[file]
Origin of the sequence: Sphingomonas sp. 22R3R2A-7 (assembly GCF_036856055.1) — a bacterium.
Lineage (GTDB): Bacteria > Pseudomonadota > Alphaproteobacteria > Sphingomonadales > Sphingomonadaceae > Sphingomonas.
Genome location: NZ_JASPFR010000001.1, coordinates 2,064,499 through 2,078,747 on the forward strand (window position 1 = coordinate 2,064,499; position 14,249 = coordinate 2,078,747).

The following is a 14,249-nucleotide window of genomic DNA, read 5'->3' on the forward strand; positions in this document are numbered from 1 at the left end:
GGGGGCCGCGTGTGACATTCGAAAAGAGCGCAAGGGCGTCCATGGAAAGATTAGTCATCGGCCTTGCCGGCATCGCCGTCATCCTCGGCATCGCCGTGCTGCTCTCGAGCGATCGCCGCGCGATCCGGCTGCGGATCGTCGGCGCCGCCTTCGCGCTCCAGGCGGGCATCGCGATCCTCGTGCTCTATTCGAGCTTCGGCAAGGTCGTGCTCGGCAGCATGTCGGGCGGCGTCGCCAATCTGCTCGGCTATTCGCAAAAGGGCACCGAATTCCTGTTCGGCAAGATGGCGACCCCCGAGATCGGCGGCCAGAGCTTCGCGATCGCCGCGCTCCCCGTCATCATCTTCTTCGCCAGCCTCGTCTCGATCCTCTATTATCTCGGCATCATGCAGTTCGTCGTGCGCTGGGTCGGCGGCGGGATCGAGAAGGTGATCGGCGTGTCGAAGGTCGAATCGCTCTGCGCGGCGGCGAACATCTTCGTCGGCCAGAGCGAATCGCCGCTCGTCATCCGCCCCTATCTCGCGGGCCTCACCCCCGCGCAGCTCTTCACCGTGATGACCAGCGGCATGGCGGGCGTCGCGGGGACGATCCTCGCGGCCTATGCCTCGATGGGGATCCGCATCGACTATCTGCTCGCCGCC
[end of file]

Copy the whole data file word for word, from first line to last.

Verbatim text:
Origin of the sequence: Sphingomonas sp. 22R3R2A-7 (assembly GCF_036856055.1) — a bacterium.
Lineage (GTDB): Bacteria > Pseudomonadota > Alphaproteobacteria > Sphingomonadales > Sphingomonadaceae > Sphingomonas.
Genome location: NZ_JASPFR010000001.1, coordinates 2,064,499 through 2,078,747 on the forward strand (window position 1 = coordinate 2,064,499; position 14,249 = coordinate 2,078,747).

The following is a 14,249-nucleotide window of genomic DNA, read 5'->3' on the forward strand; positions in this document are numbered from 1 at the left end:
GGGGGCCGCGTGTGACATTCGAAAAGAGCGCAAGGGCGTCCATGGAAAGATTAGTCATCGGCCTTGCCGGCATCGCCGTCATCCTCGGCATCGCCGTGCTGCTCTCGAGCGATCGCCGCGCGATCCGGCTGCGGATCGTCGGCGCCGCCTTCGCGCTCCAGGCGGGCATCGCGATCCTCGTGCTCTATTCGAGCTTCGGCAAGGTCGTGCTCGGCAGCATGTCGGGCGGCGTCGCCAATCTGCTCGGCTATTCGCAAAAGGGCACCGAATTCCTGTTCGGCAAGATGGCGACCCCCGAGATCGGCGGCCAGAGCTTCGCGATCGCCGCGCTCCCCGTCATCATCTTCTTCGCCAGCCTCGTCTCGATCCTCTATTATCTCGGCATCATGCAGTTCGTCGTGCGCTGGGTCGGCGGCGGGATCGAGAAGGTGATCGGCGTGTCGAAGGTCGAATCGCTCTGCGCGGCGGCGAACATCTTCGTCGGCCAGAGCGAATCGCCGCTCGTCATCCGCCCCTATCTCGCGGGCCTCACCCCCGCGCAGCTCTTCACCGTGATGACCAGCGGCATGGCGGGCGTCGCGGGGACGATCCTCGCGGCCTATGCCTCGATGGGGATCCGCATCGACTATCTGCTCGCCGCC